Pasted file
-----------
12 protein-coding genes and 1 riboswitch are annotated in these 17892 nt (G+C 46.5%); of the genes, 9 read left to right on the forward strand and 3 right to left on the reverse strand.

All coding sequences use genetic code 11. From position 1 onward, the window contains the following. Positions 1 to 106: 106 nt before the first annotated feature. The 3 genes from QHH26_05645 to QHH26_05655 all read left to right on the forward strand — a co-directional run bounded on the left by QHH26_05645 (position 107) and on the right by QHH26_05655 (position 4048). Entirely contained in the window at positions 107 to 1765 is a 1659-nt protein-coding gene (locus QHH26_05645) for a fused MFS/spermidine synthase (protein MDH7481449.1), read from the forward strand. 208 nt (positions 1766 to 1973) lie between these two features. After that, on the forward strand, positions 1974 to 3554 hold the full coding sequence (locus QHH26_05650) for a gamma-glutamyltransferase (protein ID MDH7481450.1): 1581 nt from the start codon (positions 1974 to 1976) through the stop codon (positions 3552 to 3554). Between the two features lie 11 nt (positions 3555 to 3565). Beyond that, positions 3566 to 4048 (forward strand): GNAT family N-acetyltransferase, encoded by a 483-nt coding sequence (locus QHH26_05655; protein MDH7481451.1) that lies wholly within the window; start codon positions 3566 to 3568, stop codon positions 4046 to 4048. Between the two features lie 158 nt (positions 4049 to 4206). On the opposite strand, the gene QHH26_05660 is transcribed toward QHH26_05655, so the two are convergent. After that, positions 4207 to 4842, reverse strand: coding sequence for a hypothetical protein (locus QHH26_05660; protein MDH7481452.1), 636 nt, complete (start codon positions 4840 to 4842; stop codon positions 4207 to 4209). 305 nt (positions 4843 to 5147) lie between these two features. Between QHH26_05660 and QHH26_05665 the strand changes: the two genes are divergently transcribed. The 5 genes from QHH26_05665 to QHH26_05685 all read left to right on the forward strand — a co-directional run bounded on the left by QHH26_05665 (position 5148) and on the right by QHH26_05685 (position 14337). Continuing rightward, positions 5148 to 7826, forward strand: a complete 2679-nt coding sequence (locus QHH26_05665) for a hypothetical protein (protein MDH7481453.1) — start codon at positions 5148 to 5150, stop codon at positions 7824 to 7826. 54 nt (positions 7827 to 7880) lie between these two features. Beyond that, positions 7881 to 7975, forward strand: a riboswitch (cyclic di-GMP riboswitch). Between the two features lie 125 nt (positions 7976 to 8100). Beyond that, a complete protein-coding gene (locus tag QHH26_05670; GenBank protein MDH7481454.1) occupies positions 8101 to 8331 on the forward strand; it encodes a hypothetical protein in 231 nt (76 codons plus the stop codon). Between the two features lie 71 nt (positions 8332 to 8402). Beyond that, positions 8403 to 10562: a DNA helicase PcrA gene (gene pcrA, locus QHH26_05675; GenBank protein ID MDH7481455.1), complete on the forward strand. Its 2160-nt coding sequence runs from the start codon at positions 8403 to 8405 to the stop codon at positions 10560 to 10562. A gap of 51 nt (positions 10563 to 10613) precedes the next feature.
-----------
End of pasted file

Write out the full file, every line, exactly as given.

12 protein-coding genes and 1 riboswitch are annotated in these 17892 nt (G+C 46.5%); of the genes, 9 read left to right on the forward strand and 3 right to left on the reverse strand.

All coding sequences use genetic code 11. From position 1 onward, the window contains the following. Positions 1 to 106: 106 nt before the first annotated feature. The 3 genes from QHH26_05645 to QHH26_05655 all read left to right on the forward strand — a co-directional run bounded on the left by QHH26_05645 (position 107) and on the right by QHH26_05655 (position 4048). Entirely contained in the window at positions 107 to 1765 is a 1659-nt protein-coding gene (locus QHH26_05645) for a fused MFS/spermidine synthase (protein MDH7481449.1), read from the forward strand. 208 nt (positions 1766 to 1973) lie between these two features. After that, on the forward strand, positions 1974 to 3554 hold the full coding sequence (locus QHH26_05650) for a gamma-glutamyltransferase (protein ID MDH7481450.1): 1581 nt from the start codon (positions 1974 to 1976) through the stop codon (positions 3552 to 3554). Between the two features lie 11 nt (positions 3555 to 3565). Beyond that, positions 3566 to 4048 (forward strand): GNAT family N-acetyltransferase, encoded by a 483-nt coding sequence (locus QHH26_05655; protein MDH7481451.1) that lies wholly within the window; start codon positions 3566 to 3568, stop codon positions 4046 to 4048. Between the two features lie 158 nt (positions 4049 to 4206). On the opposite strand, the gene QHH26_05660 is transcribed toward QHH26_05655, so the two are convergent. After that, positions 4207 to 4842, reverse strand: coding sequence for a hypothetical protein (locus QHH26_05660; protein MDH7481452.1), 636 nt, complete (start codon positions 4840 to 4842; stop codon positions 4207 to 4209). 305 nt (positions 4843 to 5147) lie between these two features. Between QHH26_05660 and QHH26_05665 the strand changes: the two genes are divergently transcribed. The 5 genes from QHH26_05665 to QHH26_05685 all read left to right on the forward strand — a co-directional run bounded on the left by QHH26_05665 (position 5148) and on the right by QHH26_05685 (position 14337). Continuing rightward, positions 5148 to 7826, forward strand: a complete 2679-nt coding sequence (locus QHH26_05665) for a hypothetical protein (protein MDH7481453.1) — start codon at positions 5148 to 5150, stop codon at positions 7824 to 7826. 54 nt (positions 7827 to 7880) lie between these two features. Beyond that, positions 7881 to 7975, forward strand: a riboswitch (cyclic di-GMP riboswitch). Between the two features lie 125 nt (positions 7976 to 8100). Beyond that, a complete protein-coding gene (locus tag QHH26_05670; GenBank protein MDH7481454.1) occupies positions 8101 to 8331 on the forward strand; it encodes a hypothetical protein in 231 nt (76 codons plus the stop codon). Between the two features lie 71 nt (positions 8332 to 8402). Beyond that, positions 8403 to 10562: a DNA helicase PcrA gene (gene pcrA, locus QHH26_05675; GenBank protein ID MDH7481455.1), complete on the forward strand. Its 2160-nt coding sequence runs from the start codon at positions 8403 to 8405 to the stop codon at positions 10560 to 10562. A gap of 51 nt (positions 10563 to 10613) precedes the next feature.